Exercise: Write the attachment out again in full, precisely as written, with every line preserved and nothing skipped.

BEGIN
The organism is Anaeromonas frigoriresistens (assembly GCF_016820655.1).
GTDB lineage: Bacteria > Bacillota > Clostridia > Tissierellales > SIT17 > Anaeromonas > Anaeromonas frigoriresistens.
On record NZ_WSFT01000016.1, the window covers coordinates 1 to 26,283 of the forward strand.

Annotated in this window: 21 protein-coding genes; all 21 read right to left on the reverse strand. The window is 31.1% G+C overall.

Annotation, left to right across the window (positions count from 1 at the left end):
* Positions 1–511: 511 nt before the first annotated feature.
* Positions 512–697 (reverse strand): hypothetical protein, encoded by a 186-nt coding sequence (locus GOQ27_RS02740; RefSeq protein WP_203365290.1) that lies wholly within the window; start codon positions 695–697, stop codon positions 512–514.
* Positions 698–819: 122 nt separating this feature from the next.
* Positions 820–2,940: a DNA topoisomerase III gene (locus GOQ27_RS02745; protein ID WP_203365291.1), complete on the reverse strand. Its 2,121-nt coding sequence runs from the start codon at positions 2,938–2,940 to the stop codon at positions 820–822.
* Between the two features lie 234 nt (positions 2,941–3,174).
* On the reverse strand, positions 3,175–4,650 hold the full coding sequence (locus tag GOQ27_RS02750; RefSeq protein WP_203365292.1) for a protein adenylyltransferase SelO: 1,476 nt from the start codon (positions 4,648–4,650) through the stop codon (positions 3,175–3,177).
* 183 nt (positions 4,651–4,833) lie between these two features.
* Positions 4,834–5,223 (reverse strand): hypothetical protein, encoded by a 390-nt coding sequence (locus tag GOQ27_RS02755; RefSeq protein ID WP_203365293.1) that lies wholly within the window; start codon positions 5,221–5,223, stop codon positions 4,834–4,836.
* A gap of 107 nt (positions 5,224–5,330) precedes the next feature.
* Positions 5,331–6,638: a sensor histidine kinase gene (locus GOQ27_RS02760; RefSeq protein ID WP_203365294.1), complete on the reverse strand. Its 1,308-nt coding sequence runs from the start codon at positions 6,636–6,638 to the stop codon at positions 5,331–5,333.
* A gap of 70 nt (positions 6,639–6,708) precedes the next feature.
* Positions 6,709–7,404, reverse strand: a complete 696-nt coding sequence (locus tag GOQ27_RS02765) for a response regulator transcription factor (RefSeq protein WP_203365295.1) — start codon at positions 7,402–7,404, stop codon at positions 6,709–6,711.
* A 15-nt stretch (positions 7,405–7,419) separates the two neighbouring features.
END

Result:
The organism is Anaeromonas frigoriresistens (assembly GCF_016820655.1).
GTDB lineage: Bacteria > Bacillota > Clostridia > Tissierellales > SIT17 > Anaeromonas > Anaeromonas frigoriresistens.
On record NZ_WSFT01000016.1, the window covers coordinates 1 to 26,283 of the forward strand.

Annotated in this window: 21 protein-coding genes; all 21 read right to left on the reverse strand. The window is 31.1% G+C overall.

Annotation, left to right across the window (positions count from 1 at the left end):
* Positions 1–511: 511 nt before the first annotated feature.
* Positions 512–697 (reverse strand): hypothetical protein, encoded by a 186-nt coding sequence (locus GOQ27_RS02740; RefSeq protein WP_203365290.1) that lies wholly within the window; start codon positions 695–697, stop codon positions 512–514.
* Positions 698–819: 122 nt separating this feature from the next.
* Positions 820–2,940: a DNA topoisomerase III gene (locus GOQ27_RS02745; protein ID WP_203365291.1), complete on the reverse strand. Its 2,121-nt coding sequence runs from the start codon at positions 2,938–2,940 to the stop codon at positions 820–822.
* Between the two features lie 234 nt (positions 2,941–3,174).
* On the reverse strand, positions 3,175–4,650 hold the full coding sequence (locus tag GOQ27_RS02750; RefSeq protein WP_203365292.1) for a protein adenylyltransferase SelO: 1,476 nt from the start codon (positions 4,648–4,650) through the stop codon (positions 3,175–3,177).
* 183 nt (positions 4,651–4,833) lie between these two features.
* Positions 4,834–5,223 (reverse strand): hypothetical protein, encoded by a 390-nt coding sequence (locus tag GOQ27_RS02755; RefSeq protein ID WP_203365293.1) that lies wholly within the window; start codon positions 5,221–5,223, stop codon positions 4,834–4,836.
* A gap of 107 nt (positions 5,224–5,330) precedes the next feature.
* Positions 5,331–6,638: a sensor histidine kinase gene (locus GOQ27_RS02760; RefSeq protein ID WP_203365294.1), complete on the reverse strand. Its 1,308-nt coding sequence runs from the start codon at positions 6,636–6,638 to the stop codon at positions 5,331–5,333.
* A gap of 70 nt (positions 6,639–6,708) precedes the next feature.
* Positions 6,709–7,404, reverse strand: a complete 696-nt coding sequence (locus tag GOQ27_RS02765) for a response regulator transcription factor (RefSeq protein WP_203365295.1) — start codon at positions 7,402–7,404, stop codon at positions 6,709–6,711.
* A 15-nt stretch (positions 7,405–7,419) separates the two neighbouring features.